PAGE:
Our Shape-Shifting President — April 11, 2011

Say what you want about George W. Bush, but one thing was without doubt – he was (is) loyal to his principles and loyal to his people.  Not so with this President.  As we have seen in the last few months, there is little  over which he will go to the mat.

Oh, we know where his instincts are; we have seen that in the unguarded comments he makes when the teleprompter is off.  Thus we see he is an instinctive redistributionist (as when he told Joe the Plumber it is good to “spread the wealth around”) and an elitist (as in the infamous “clinging to their guns and religion” comment).  But those instincts are expendable when the chips are down.

Some of his critics claim he is an out-and-out socialist at heart who has a grand plan to transform this economy into one where the government controls virtually everything (more, that is, than it already does).  I have my doubts.  I think he is more than anything an Obamaist, doing what it takes to make himself a success, and too bad for those who were counting on him to hold to principle.

This is a guy who will find a way to jump in front of whatever parade is marching.

Witness the way he opposed the extension of the Bush tax cuts last December, before he proclaimed the resulting deal as a triumph of bipartisanship.  Similarly, in the fight to draft a budget for the remainder of the 2011 fiscal year, the White House’s opening gambit was no spending cuts at all; now that the deal has been struck, administration flacks are proudly pointing out that it features the largest annualized spending cut in history.   (Incidentally, the fact that an annualized cut of about $75 billion ranks as historic tells you a great deal, when you consider that government spending went up by over $500 billion in just the first year of Obama’s presidency.)  Lastly, the President’s State of the Union address and his 2012 budget both coldly ignored the recommendations of his own Deficit Reduction Commission; yet, once the Republicans produced the bold, purposeful Ryan budget, the President lets it be known that he’s a deficit hawk, too, and will produce a new and improved (forget what he said earlier…) budget that will address many of the same issues.

It’s like the reverse of Ronald Reagan’s famous dictum, “there’s no limit to what you can accomplish when you don’t care who gets the credit.”  With Obama, it’s “there’s no limit to what you can claim credit for if you don’t care what’s accomplished.”

I remember thinking that Candidate Obama seemed so appealing to so many people precisely because his resume was so slight that they could in the blanks with their own longing.  He was a blank slate, unencumbered by actual accomplishments or committed policy.  After all, his Illinois Senate career was noteworthy for its plethora of “present” votes.  His US Senate career was occupied mostly by running for President.  Going deeper, published evidence of his academic career was scarce – no Columbia thesis, scant authorship as head of the Harvard Law Review.  He was a cipher.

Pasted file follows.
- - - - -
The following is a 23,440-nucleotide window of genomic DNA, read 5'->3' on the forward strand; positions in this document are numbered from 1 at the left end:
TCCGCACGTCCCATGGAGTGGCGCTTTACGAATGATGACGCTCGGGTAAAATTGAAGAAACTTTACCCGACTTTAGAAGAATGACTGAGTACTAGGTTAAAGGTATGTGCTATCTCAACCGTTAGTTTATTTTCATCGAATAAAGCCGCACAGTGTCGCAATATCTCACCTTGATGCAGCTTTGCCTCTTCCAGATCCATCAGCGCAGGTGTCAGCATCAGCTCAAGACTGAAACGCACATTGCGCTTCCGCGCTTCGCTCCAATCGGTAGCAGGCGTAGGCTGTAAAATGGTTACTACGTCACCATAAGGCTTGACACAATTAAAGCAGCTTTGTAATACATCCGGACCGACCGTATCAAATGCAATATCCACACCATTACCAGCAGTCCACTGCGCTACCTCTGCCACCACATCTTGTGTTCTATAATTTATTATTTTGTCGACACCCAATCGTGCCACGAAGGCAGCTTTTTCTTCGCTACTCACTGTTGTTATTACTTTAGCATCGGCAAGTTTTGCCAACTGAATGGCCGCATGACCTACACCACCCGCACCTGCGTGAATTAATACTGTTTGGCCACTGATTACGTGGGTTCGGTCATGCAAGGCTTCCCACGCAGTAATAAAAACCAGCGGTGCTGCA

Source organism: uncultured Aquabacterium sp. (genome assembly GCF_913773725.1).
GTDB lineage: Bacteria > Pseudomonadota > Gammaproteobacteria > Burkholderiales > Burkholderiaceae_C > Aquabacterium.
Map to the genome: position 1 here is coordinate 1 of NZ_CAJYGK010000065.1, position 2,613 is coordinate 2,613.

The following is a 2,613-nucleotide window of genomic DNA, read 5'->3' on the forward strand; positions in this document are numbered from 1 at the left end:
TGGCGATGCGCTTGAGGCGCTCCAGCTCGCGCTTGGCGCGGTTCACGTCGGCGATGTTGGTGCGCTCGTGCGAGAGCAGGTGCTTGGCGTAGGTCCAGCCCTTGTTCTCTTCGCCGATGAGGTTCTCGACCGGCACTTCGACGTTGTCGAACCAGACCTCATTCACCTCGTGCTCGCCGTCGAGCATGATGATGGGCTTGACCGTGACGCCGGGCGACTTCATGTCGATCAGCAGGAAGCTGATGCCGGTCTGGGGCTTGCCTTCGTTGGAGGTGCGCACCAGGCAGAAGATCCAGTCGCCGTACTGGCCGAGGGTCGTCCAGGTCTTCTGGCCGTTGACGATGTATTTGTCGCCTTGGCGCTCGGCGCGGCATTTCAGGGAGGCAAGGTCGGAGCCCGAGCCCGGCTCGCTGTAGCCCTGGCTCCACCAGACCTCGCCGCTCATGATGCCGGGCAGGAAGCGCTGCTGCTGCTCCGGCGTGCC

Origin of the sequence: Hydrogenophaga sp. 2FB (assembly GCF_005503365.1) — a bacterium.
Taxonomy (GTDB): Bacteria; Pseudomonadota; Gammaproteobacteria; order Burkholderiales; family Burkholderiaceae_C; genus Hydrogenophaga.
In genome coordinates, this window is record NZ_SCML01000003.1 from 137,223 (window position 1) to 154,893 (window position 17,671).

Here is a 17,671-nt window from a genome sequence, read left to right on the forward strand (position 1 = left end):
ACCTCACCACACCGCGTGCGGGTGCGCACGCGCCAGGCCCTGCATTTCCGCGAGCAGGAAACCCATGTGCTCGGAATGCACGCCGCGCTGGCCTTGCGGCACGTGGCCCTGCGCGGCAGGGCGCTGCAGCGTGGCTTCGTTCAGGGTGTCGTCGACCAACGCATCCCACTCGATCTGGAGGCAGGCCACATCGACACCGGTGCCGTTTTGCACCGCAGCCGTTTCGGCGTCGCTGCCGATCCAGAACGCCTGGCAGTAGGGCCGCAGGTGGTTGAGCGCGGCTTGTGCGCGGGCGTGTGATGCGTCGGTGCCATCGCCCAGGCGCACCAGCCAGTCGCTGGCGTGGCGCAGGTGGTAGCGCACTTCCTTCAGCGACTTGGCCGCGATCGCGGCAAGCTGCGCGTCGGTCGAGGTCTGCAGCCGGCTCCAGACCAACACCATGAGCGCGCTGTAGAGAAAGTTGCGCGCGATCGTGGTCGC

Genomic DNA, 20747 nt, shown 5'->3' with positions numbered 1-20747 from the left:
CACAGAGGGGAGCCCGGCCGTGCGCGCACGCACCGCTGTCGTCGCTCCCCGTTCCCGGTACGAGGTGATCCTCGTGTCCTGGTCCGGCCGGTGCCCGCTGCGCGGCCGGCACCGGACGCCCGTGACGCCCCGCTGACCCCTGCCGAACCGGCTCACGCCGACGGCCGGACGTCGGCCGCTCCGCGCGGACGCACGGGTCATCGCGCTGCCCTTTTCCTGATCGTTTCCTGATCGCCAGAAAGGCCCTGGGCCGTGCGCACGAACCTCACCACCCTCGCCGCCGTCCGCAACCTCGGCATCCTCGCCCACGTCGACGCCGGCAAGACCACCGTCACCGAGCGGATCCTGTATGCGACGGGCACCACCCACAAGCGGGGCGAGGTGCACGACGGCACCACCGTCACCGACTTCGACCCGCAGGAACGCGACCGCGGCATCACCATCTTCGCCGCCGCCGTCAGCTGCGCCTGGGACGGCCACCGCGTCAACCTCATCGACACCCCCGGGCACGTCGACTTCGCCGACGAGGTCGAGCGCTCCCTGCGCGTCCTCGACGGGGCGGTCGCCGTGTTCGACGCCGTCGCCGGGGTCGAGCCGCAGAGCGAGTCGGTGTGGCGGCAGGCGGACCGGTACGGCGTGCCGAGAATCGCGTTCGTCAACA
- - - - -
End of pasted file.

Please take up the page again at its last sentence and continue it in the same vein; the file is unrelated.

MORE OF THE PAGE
One might even suggest that his first term achievements were of the same stripe, different only in that the huge “stimulus” program and Obamacare were more in keeping with his instinctive preferences.  But even here, he did preciously little actual leading in the policy process – he left the job of drafting the massive new entitlement, transforming 16% of the US economy, to the Democratic Congressional leadership.

He’s like a quarterback who lets the other ten players call the plays.

There’s a certain cynical cunning in this.  If the resulting policy is successful and meets with general approbation, he can don the laurel wreath.  If it is a wreck, he has the means to distance himself from it, since it wasn’t his policy to begin with.  This is harder to do with the “stimulus” and Obamacare, since both were clearly in sync with Obama’s instinctive preferences.  But now that controlling runaway spending is clearly the flavor of the moment, Obama – however belatedly and half-heartedly – will adopt that, too, as his administration’s raison d’etre.

This doesn’t sit well with those committed liberals who expected Obama to be their Galahad, riding forth into battle against the Republican barbarians.  Paul Krugman, for example, is furious.  And given that spending restraint is where the battle is likely to be fought for the next two years, progressives are not likely to find a great deal of comfort in what their leader does.  Add it to all the other disappointments, like no public option, the continuation of the Bush anti-terror methods – Guantanamo, renditions, military commissions, etc – the addition of a third Mideast war to the two ongoing ones, and all the rest, it would not be surprising to see a serious primary challenge rise from the left.

Republicans should be wary.  Obama is more interested in Obama’s success than in virtually anything else, and he is ruthless about throwing people (Reverend Wright, his grandmother) or ideas (the public option, federal trials for terrorists, stimulus spending) under the bus if they get in the way.  He can’t really jump in front of their parade, but he can suck a lot of energy from it by making it seem like his own.

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